It’s been a long time coming, but more consumers are finally riding the wave of plentiful job opportunities, rising incomes, and improving net worth. Nowhere is this better reflected than in the current readings of the Conference Board’s Consumer Confidence Index. Consumer confidence has only been at these nose‐bleed levels a handful of times over the last 40 years, notably in the late 1980’s and the late 1990’s.
For more on this, see highlights of my report below, followed by a link to the full U.S. Outlook, delivered on June 30.
- More consumers expect their income to increase rather than decrease over the next six months.
- Ahead of next week’s U.S. payroll report for June, we are forecasting an acceleration in non‐farm job growth to around 168K from a May increase of 138K jobs.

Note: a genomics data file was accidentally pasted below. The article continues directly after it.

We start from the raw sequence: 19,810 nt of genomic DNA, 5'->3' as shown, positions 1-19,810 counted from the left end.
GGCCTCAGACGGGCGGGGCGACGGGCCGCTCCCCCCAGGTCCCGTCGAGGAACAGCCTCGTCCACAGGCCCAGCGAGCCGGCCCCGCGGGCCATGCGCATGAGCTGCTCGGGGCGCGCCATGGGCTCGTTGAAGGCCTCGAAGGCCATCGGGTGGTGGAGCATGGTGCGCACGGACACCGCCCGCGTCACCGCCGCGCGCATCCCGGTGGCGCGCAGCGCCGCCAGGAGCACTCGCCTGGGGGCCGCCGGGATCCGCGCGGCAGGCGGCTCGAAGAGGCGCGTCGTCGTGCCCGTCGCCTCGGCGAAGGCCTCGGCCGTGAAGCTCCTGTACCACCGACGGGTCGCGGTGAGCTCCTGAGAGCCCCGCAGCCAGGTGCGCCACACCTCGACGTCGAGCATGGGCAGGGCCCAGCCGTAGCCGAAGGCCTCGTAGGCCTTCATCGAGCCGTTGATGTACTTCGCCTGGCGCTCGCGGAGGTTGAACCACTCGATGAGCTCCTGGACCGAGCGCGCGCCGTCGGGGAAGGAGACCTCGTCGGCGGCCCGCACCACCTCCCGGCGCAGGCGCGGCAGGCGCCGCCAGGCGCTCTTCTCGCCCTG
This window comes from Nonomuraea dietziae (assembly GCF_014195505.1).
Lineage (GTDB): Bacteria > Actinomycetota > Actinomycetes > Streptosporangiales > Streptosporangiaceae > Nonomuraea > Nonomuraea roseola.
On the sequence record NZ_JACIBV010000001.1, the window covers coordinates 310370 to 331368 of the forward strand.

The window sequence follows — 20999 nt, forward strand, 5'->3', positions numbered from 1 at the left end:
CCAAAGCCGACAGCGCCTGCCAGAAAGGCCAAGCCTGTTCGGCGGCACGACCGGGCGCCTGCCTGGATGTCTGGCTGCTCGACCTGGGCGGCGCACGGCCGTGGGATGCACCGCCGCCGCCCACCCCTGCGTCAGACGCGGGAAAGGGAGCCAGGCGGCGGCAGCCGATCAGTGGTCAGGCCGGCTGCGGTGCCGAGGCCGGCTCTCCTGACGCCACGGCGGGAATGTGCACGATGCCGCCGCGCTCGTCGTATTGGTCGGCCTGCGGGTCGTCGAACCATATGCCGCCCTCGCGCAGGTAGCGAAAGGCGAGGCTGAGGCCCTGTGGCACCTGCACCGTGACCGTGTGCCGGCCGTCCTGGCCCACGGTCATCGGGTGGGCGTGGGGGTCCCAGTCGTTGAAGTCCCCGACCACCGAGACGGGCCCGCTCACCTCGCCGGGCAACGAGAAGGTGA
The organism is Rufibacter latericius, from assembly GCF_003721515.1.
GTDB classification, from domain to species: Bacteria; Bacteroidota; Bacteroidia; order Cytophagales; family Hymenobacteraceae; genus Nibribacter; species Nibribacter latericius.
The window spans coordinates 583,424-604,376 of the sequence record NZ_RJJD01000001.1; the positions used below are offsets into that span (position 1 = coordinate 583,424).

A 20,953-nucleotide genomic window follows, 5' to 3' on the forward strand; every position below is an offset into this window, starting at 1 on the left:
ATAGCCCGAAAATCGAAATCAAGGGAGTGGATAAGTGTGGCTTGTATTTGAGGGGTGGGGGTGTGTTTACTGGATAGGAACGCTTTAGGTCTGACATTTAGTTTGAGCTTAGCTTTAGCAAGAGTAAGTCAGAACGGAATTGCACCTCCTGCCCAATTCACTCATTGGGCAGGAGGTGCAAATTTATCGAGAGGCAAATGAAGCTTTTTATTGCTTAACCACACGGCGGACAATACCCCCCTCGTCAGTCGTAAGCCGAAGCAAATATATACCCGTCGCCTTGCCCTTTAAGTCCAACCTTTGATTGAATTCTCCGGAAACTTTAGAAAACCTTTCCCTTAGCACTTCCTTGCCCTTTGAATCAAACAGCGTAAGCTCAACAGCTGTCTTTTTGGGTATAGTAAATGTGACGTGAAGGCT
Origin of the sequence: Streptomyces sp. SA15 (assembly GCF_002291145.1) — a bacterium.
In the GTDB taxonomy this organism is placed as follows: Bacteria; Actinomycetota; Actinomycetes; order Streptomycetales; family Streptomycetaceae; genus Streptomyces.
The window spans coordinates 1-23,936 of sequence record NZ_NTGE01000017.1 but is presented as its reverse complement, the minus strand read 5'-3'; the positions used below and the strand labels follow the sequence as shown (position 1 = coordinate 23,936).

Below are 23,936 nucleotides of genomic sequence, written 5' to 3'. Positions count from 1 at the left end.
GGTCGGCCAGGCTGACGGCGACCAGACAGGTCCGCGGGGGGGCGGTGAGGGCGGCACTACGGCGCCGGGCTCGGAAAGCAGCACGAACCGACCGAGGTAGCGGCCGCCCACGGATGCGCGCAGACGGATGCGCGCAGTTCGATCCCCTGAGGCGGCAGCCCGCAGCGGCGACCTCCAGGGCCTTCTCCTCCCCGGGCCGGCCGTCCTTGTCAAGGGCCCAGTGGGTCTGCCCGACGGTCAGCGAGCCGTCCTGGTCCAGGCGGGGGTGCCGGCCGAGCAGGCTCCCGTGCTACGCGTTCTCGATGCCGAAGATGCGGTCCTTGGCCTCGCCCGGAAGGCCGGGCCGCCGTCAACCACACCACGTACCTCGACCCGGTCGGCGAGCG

- First quarter real consumer spending growth was revised higher this week to 1.1% from an initial estimate of 0.3% growth.
Everyone seems to be feeling pretty good about the economy and the markets, barring a sneaking suspicion about stock valuations.Read More ›
Alan Greenspan coined the phrase “irrational exuberance” to describe the disconnect between stock market gains and economic fundamentals in the late 1990s. Is it time to use the phrase again? For more on this, see highlights of my report below, followed by a link to the full U.S. Outlook, delivered on March 31. Key observations: […]Read More ›
The animal spirits that lifted the market to each new high may have hit their limits, as the S&P 500 Index has failed to advance the past few trading sessions and consumer confidence may be starting to lose momentum.Read More ›
Here’s my take on the key numbers on the housing market this week.Read More ›